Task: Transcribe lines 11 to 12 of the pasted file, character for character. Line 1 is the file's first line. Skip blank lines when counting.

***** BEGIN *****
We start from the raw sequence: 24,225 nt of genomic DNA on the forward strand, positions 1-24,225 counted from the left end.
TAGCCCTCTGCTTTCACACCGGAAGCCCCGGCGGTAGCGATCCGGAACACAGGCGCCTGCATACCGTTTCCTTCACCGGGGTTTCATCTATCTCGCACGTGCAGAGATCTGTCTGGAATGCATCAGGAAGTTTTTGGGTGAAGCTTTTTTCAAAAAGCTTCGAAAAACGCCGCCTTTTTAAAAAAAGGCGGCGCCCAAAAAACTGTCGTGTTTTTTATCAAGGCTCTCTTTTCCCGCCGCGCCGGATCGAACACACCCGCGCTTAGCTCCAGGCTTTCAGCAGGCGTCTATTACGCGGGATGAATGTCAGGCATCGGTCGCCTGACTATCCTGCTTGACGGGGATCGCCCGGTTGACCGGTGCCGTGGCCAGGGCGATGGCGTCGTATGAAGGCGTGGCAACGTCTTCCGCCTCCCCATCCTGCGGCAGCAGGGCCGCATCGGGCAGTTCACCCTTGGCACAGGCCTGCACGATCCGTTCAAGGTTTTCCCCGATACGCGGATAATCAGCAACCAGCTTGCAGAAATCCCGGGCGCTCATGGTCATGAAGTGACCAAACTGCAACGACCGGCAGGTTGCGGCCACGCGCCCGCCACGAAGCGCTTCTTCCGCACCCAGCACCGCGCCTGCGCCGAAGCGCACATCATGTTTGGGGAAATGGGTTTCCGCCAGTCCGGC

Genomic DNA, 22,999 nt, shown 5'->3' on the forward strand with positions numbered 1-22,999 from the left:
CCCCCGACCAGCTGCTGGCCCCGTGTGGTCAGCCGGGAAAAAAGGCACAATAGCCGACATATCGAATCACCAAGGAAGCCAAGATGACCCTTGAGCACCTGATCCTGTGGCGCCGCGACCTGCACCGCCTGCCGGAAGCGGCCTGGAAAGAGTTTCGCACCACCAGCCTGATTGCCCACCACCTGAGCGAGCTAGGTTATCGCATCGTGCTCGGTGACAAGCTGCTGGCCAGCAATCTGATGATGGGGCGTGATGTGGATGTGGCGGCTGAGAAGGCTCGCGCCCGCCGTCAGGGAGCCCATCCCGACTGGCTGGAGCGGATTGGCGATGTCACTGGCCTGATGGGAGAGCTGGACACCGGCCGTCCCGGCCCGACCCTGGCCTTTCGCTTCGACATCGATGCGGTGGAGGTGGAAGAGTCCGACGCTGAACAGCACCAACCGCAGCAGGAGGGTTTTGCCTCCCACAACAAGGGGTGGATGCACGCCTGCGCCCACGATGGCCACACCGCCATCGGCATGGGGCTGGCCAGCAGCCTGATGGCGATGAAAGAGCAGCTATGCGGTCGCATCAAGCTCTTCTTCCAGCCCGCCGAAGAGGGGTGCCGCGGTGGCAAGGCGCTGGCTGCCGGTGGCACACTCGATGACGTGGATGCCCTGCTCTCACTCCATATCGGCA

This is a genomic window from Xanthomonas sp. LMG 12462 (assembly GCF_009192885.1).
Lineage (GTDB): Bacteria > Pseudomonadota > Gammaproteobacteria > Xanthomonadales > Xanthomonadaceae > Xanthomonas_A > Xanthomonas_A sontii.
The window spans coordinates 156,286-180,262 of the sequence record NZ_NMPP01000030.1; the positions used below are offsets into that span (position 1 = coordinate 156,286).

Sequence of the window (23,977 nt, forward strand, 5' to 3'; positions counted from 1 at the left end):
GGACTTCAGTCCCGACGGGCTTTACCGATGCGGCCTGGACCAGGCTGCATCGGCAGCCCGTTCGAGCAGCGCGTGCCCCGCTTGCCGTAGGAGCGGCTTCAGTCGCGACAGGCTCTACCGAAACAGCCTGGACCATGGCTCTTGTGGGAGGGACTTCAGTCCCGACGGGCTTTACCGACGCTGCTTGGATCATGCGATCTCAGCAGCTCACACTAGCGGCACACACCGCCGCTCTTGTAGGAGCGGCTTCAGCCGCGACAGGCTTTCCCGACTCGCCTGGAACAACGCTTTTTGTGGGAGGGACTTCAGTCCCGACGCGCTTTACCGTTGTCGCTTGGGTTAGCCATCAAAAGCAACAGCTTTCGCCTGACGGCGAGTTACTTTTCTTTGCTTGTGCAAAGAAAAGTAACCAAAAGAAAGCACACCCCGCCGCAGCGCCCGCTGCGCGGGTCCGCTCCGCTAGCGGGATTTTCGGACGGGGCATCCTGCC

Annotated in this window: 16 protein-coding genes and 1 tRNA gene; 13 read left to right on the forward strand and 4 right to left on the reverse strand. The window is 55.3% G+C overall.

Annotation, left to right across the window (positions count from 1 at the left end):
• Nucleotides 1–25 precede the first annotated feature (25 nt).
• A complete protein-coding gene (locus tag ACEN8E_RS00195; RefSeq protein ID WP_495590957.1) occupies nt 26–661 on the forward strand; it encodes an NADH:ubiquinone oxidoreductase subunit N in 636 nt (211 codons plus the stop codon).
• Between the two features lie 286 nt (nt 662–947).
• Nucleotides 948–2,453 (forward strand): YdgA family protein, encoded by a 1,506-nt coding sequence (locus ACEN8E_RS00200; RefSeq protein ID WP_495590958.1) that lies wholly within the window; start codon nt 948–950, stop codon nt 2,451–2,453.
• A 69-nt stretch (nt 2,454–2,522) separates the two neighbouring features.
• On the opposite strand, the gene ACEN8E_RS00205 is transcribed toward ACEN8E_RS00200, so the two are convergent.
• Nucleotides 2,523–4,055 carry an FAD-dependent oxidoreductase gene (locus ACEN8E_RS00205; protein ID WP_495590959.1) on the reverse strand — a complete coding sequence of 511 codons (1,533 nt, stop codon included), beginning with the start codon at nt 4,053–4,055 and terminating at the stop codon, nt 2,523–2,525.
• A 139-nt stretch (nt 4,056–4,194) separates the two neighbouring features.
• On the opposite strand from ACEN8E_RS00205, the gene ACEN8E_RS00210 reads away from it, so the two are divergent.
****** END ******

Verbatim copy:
Annotation, left to right across the window (positions count from 1 at the left end):
• Nucleotides 1–25 precede the first annotated feature (25 nt).